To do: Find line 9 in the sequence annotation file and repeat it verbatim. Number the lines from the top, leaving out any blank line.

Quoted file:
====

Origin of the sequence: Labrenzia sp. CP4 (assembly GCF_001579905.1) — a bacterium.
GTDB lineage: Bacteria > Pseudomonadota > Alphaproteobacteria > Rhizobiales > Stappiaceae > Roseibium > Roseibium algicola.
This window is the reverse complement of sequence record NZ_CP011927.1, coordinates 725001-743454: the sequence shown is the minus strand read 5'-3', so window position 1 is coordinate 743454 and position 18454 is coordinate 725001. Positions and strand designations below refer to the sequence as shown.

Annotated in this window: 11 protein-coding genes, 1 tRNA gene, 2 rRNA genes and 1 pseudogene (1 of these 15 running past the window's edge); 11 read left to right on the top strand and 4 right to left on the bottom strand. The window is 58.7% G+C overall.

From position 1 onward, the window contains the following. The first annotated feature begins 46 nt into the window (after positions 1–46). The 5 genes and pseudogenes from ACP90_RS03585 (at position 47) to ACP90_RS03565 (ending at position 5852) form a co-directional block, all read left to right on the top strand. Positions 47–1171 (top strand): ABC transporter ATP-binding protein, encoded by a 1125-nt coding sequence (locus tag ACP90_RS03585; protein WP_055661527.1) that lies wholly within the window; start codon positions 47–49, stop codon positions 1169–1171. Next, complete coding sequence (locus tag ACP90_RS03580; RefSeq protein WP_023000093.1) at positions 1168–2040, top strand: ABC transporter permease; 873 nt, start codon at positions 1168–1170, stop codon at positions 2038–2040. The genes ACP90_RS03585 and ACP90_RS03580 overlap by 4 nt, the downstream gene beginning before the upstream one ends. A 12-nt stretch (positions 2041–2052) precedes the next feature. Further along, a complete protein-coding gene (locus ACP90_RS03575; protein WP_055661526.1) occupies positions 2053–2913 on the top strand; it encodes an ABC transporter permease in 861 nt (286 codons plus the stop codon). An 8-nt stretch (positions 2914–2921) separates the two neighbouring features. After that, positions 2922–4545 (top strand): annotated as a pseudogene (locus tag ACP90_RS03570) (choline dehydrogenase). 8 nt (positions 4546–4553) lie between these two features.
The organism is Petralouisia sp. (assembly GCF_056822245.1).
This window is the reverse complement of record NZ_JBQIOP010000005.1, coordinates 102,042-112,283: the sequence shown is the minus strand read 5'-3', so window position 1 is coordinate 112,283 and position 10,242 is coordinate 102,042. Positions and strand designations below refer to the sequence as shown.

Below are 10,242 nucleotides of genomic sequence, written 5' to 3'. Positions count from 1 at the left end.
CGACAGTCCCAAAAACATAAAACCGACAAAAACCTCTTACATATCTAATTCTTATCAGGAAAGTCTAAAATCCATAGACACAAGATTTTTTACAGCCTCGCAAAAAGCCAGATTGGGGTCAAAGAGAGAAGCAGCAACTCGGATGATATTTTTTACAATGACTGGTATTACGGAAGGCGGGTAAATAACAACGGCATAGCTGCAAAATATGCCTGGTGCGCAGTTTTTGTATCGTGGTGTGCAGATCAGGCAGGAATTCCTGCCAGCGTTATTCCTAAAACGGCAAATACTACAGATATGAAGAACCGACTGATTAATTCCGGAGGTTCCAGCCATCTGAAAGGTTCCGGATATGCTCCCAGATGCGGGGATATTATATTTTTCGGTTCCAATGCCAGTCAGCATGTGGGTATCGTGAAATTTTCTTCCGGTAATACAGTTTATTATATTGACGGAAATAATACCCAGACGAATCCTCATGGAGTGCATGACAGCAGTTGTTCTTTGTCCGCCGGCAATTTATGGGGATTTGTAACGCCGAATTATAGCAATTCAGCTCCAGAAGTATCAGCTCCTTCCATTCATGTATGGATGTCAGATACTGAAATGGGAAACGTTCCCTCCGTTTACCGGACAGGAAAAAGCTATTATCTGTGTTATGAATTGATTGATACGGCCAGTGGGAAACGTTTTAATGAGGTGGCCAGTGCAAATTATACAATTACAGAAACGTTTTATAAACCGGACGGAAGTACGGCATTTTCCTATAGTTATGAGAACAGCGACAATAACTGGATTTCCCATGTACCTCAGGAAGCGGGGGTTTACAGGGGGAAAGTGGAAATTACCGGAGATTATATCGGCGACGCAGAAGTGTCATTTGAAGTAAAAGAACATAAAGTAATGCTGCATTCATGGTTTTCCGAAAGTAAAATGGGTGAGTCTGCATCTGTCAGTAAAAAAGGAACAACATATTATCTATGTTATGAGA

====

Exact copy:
CGACAGTCCCAAAAACATAAAACCGACAAAAACCTCTTACATATCTAATTCTTATCAGGAAAGTCTAAAATCCATAGACACAAGATTTTTTACAGCCTCGCAAAAAGCCAGATTGGGGTCAAAGAGAGAAGCAGCAACTCGGATGATATTTTTTACAATGACTGGTATTACGGAAGGCGGGTAAATAACAACGGCATAGCTGCAAAATATGCCTGGTGCGCAGTTTTTGTATCGTGGTGTGCAGATCAGGCAGGAATTCCTGCCAGCGTTATTCCTAAAACGGCAAATACTACAGATATGAAGAACCGACTGATTAATTCCGGAGGTTCCAGCCATCTGAAAGGTTCCGGATATGCTCCCAGATGCGGGGATATTATATTTTTCGGTTCCAATGCCAGTCAGCATGTGGGTATCGTGAAATTTTCTTCCGGTAATACAGTTTATTATATTGACGGAAATAATACCCAGACGAATCCTCATGGAGTGCATGACAGCAGTTGTTCTTTGTCCGCCGGCAATTTATGGGGATTTGTAACGCCGAATTATAGCAATTCAGCTCCAGAAGTATCAGCTCCTTCCATTCATGTATGGATGTCAGATACTGAAATGGGAAACGTTCCCTCCGTTTACCGGACAGGAAAAAGCTATTATCTGTGTTATGAATTGATTGATACGGCCAGTGGGAAACGTTTTAATGAGGTGGCCAGTGCAAATTATACAATTACAGAAACGTTTTATAAACCGGACGGAAGTACGGCATTTTCCTATAGTTATGAGAACAGCGACAATAACTGGATTTCCCATGTACCTCAGGAAGCGGGGGTTTACAGGGGGAAAGTGGAAATTACCGGAGATTATATCGGCGACGCAGAAGTGTCATTTGAAGTAAAAGAACATAAAGTAATGCTGCATTCATGGTTTTCCGAAAGTAAAATGGGTGAGTCTGCATCTGTCAGTAAAAAAGGAACAACATATTATCTATGTTATGAGA